Meanwhile, on May 24, 2018, a law came into effect in Portland Oregon requiring multi-modal access to drive-throughs.[51][52]

The McDonald's case was mentioned in a June 2019 article about a similar problem with Wendy's evening service.[53]

As of April 16, 2021, the last court filing was October 5, 2020.


On 1 September 2020, McDonald's was sued by 50 black owners for racial discrimination. According to the lawsuit, McDonald's steered black franchisees to stores which had lower revenue and higher security expenses than stores in more affluent areas.[54]

On 16 February 2021, franchise owner and former professional athlete Herbert Washington filed a lawsuit in Youngstown, Ohio alleging the McDonald's discriminatory practices prevented Black franchisees from buying franchises in affluent areas. The lawsuit read in part:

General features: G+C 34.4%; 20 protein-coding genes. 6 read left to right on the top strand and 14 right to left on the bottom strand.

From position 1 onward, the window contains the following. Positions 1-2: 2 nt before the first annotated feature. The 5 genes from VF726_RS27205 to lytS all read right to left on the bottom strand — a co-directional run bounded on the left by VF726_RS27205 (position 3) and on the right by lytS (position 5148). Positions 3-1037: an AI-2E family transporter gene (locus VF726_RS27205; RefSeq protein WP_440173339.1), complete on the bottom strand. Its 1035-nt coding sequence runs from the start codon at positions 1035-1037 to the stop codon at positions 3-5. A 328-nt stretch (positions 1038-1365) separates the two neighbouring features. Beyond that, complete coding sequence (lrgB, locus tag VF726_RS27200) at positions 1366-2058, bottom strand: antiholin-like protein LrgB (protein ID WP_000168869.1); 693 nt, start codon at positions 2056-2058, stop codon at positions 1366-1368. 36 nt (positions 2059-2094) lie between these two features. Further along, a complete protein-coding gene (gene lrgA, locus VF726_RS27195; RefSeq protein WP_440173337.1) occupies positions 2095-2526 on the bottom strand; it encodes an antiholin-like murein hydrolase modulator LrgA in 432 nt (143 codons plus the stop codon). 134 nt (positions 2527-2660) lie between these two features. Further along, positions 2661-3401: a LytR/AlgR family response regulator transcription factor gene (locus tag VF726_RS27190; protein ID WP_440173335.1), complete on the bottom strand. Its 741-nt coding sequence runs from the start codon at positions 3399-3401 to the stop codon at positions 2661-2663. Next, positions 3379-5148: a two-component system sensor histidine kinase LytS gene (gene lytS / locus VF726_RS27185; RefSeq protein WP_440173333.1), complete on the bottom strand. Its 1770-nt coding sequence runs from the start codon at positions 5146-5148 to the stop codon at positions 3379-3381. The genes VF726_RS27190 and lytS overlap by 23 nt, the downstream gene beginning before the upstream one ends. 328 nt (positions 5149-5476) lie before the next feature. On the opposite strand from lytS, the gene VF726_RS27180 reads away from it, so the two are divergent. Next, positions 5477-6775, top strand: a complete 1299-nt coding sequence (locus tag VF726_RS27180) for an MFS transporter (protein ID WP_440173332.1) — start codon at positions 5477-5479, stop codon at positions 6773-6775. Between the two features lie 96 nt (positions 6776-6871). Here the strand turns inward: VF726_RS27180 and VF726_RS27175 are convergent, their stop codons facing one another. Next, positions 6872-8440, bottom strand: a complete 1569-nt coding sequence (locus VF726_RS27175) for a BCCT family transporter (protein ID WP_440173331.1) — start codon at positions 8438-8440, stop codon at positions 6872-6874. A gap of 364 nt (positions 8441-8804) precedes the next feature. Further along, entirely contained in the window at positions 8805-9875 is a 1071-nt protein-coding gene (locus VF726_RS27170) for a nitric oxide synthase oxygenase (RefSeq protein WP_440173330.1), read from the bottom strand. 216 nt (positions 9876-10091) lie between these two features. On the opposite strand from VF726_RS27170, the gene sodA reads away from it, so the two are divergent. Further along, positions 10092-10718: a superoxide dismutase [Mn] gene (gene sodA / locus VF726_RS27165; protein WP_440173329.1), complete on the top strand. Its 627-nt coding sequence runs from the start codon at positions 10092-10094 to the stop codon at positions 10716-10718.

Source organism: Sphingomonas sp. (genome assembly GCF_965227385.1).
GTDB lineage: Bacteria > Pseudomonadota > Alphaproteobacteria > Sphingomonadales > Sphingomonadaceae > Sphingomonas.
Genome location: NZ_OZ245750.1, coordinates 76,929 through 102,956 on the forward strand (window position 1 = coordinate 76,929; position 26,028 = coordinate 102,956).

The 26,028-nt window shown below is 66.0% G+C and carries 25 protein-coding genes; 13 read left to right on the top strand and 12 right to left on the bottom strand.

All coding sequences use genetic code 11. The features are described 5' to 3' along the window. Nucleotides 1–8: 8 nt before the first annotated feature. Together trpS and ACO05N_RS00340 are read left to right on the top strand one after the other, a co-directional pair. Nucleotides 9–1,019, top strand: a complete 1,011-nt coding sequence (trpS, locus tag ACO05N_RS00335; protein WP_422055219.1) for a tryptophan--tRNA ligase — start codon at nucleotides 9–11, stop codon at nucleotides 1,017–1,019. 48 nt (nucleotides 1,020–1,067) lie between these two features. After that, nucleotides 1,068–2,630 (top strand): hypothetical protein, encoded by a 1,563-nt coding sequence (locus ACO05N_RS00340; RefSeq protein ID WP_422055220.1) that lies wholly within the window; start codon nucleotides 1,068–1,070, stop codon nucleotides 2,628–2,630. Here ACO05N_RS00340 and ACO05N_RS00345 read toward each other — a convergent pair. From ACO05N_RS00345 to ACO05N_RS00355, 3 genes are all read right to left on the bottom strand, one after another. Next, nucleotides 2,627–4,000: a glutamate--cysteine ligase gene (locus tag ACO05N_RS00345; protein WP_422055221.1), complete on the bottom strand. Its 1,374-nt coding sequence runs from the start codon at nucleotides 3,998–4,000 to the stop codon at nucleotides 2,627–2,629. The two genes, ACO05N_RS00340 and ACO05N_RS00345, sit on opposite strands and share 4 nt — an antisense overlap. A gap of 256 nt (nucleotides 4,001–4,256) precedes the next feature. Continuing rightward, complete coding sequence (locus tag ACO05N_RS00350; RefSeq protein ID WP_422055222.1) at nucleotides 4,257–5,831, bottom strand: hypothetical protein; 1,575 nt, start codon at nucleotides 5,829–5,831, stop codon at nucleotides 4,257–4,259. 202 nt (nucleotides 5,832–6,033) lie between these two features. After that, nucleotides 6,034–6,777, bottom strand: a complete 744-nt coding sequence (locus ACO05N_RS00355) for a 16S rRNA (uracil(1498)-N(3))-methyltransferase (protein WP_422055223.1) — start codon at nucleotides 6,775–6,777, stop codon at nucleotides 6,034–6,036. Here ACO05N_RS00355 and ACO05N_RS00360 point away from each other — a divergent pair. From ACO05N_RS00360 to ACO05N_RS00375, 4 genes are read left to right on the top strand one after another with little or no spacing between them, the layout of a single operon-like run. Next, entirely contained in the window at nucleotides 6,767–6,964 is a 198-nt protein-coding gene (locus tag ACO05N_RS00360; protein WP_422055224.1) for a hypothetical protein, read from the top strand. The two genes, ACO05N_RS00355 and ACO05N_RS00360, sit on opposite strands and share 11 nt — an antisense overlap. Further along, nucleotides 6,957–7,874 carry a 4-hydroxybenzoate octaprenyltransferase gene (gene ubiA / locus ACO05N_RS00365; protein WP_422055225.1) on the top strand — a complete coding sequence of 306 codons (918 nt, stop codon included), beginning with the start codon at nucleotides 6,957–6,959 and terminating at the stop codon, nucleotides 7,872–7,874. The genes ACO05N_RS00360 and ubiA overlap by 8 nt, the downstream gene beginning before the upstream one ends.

"By relegating Black owners to the oldest stores in the toughest neighborhoods, McDonald’s ensured that Black franchisees would never achieve the levels of success that White franchisees could expect. Black franchisees must spend more to operate their stores while White franchisees get to realize the full benefit of their labors."

Washington's lawsuit asserts that the number of Black McDonald's franchise owners in 2020 is 186, compared with 377 in 1998.[55]

See also[edit]